“I get home and am exhausted physically and mentally.. (edit).. The tiredness I feel when I’m done is accompanied by fulfillment and I spent that time in a good place enjoying what I was doing.“Survey Respondent #3
They also have to carry out heavy manual tasks like lifting ladders or climbing up high structures to reach power lines. Although some electricians find themself having physical problems at the beginning of retirement, many electricians succeed in keeping their physical health optimal for all the years of working in the trade.
Also Read: Is it hard work being an electrician?
Luckily the trade of electricians provides a wide array of job possibilities – meaning, if you want to preserve your physical health, you can, later on, choose to become a technician electrician who doesn’t have the same kinds of physical stress. Other than that, as is the recommendation for all professions, electricians especially need to keep a minimum of a healthy lifestyle to maintain their work.
A minority of electricians also choose to become contractors, which can be a good thing for those who want to work on their own terms and avoid physical stress. However, the downside is that they have to put in long hours and will be loaded with more responsibilities.
Working as an electrician requires a lot of focus and mental ability. The job can be dangerous if you are not careful. You have to be alert working with electricity and you have to be able to take care of any technical difficulties that might arise.
Many of the mental stressors can be drastically reduced the further you are in your career as an electrician. In trade school and as an apprentice you will be introduced to safety standards and ways to do the work in a proper manner. An electrician might be introduced to some forms of mental stress if they are taking on too many job responsibilities. This will in particular become a problem if you don’t feel comfortable with the assignment that is given to you.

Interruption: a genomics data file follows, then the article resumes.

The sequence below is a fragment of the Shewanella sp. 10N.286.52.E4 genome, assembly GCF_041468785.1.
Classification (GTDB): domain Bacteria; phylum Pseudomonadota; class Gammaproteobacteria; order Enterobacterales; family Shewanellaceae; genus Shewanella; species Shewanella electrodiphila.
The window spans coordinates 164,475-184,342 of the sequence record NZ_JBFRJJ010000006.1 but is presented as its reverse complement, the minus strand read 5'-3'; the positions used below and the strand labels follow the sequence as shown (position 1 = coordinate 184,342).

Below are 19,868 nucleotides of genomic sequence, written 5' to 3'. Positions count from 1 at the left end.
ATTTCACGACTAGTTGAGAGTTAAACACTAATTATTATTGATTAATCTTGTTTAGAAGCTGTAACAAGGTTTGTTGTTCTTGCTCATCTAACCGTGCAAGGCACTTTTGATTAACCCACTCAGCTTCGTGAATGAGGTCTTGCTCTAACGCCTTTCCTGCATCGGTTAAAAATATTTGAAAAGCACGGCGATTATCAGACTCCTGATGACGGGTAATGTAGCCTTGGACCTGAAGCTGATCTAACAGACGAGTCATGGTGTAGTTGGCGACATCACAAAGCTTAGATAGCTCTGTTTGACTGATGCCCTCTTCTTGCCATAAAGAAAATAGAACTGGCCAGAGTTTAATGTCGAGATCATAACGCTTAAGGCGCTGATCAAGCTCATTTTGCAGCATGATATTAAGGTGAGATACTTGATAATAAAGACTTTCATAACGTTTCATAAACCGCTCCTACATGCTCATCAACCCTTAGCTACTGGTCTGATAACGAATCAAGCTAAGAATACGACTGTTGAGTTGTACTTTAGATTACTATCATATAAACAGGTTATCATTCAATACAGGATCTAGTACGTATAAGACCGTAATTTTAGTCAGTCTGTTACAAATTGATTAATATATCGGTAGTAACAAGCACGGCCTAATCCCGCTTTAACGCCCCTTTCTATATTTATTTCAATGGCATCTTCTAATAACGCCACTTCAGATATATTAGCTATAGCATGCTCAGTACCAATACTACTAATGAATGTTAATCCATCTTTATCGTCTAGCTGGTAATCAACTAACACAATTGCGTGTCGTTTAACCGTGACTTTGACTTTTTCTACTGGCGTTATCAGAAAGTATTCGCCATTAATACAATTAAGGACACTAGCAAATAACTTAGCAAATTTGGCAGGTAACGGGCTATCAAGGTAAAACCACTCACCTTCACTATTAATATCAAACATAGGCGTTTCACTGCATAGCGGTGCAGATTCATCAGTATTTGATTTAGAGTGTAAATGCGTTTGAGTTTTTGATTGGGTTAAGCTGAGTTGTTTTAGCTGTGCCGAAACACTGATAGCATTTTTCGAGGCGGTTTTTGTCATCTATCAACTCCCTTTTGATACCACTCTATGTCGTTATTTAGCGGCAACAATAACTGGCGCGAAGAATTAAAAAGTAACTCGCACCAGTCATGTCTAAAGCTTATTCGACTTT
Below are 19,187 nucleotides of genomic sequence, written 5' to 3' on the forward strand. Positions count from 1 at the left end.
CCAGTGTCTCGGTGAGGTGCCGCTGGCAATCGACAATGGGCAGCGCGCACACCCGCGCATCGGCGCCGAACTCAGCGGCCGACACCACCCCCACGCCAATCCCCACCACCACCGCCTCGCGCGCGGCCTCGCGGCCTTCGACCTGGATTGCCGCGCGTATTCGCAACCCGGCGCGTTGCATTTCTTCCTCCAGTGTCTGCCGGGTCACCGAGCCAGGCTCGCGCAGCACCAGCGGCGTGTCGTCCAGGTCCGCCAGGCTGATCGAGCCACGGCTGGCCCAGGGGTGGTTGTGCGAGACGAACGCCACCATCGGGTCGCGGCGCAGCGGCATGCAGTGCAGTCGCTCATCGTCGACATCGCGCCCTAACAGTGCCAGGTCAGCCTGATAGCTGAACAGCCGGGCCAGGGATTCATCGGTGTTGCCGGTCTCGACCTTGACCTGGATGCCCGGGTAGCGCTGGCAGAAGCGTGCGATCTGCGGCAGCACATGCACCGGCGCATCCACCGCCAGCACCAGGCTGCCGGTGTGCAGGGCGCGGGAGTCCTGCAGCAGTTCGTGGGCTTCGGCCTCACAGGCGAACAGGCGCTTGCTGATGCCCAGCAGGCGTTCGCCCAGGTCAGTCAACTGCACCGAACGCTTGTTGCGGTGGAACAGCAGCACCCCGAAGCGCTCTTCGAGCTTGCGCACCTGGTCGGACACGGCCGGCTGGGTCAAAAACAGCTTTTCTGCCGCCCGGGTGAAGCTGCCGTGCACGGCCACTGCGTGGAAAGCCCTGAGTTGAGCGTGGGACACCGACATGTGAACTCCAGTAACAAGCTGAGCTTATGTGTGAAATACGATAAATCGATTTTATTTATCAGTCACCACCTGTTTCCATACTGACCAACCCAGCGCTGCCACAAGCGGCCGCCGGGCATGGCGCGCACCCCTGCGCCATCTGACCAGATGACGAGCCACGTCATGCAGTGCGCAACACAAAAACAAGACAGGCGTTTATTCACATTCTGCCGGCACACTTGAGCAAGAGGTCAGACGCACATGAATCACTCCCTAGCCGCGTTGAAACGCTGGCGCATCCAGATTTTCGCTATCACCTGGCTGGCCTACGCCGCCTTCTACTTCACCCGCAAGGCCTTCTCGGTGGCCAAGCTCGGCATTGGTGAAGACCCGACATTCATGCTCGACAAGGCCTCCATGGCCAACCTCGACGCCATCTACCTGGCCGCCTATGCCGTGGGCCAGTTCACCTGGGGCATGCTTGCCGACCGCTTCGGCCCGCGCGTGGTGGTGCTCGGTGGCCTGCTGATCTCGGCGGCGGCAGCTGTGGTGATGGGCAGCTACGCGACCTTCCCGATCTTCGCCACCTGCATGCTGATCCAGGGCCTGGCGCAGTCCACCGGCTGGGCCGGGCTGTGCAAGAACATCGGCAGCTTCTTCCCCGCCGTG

“I find it stressful when my boss tells the customer it should just be a 1 day job without looking at it and it takes me 3 days and then I have the customer and my boss asking wtf is taking so long”Survey Respondent #4
Especially apprentice electricians have a tendency to want to impress their employer and they oftentimes find themselves overselling their ability to get a task done in a specific time frame. A key thing you can do is to provide a timeframe that is 20-30 percent over your own expectations. In this way, you will many times get the work done while having time left to either go through the installation again or move on to other assignments.
Your relationship with your employer and your colleagues can become heaven or hell if you are not careful. Proper and honest communication is the right approach if you are dealing with problems working as an electrician. By being open and straight forward the right solutions will often be provided by your superior, who should be there to support you in your daily tasks.
Stress Related to Safety Concerns
There are many safety concerns that electricians need to be aware of. This includes knowing how to properly use a ladder, wearing the right clothing, and operating the appropriate tools for the job. Safety is always a concern when it comes to working with electricity.
Also Read: How to stay safe as an electrician